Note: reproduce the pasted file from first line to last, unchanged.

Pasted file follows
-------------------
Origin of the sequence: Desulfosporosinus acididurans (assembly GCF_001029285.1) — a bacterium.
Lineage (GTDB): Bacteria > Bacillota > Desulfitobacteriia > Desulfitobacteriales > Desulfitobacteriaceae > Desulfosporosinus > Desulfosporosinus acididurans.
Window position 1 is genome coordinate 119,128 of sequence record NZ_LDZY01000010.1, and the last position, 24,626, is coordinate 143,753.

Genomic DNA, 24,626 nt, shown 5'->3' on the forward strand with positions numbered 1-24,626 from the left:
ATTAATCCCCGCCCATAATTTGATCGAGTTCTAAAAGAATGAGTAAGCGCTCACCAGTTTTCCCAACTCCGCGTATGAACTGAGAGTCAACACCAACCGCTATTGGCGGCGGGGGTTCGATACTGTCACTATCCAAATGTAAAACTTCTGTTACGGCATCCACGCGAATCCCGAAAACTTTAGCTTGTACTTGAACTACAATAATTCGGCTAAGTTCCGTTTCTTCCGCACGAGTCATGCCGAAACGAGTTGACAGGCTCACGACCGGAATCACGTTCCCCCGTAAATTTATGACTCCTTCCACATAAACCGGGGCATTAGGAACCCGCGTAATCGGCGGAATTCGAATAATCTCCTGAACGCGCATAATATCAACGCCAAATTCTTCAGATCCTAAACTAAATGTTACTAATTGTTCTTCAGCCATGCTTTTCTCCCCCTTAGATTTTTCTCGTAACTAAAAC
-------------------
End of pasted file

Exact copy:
Origin of the sequence: Desulfosporosinus acididurans (assembly GCF_001029285.1) — a bacterium.
Lineage (GTDB): Bacteria > Bacillota > Desulfitobacteriia > Desulfitobacteriales > Desulfitobacteriaceae > Desulfosporosinus > Desulfosporosinus acididurans.
Window position 1 is genome coordinate 119,128 of sequence record NZ_LDZY01000010.1, and the last position, 24,626, is coordinate 143,753.

Genomic DNA, 24,626 nt, shown 5'->3' on the forward strand with positions numbered 1-24,626 from the left:
ATTAATCCCCGCCCATAATTTGATCGAGTTCTAAAAGAATGAGTAAGCGCTCACCAGTTTTCCCAACTCCGCGTATGAACTGAGAGTCAACACCAACCGCTATTGGCGGCGGGGGTTCGATACTGTCACTATCCAAATGTAAAACTTCTGTTACGGCATCCACGCGAATCCCGAAAACTTTAGCTTGTACTTGAACTACAATAATTCGGCTAAGTTCCGTTTCTTCCGCACGAGTCATGCCGAAACGAGTTGACAGGCTCACGACCGGAATCACGTTCCCCCGTAAATTTATGACTCCTTCCACATAAACCGGGGCATTAGGAACCCGCGTAATCGGCGGAATTCGAATAATCTCCTGAACGCGCATAATATCAACGCCAAATTCTTCAGATCCTAAACTAAATGTTACTAATTGTTCTTCAGCCATGCTTTTCTCCCCCTTAGATTTTTCTCGTAACTAAAAC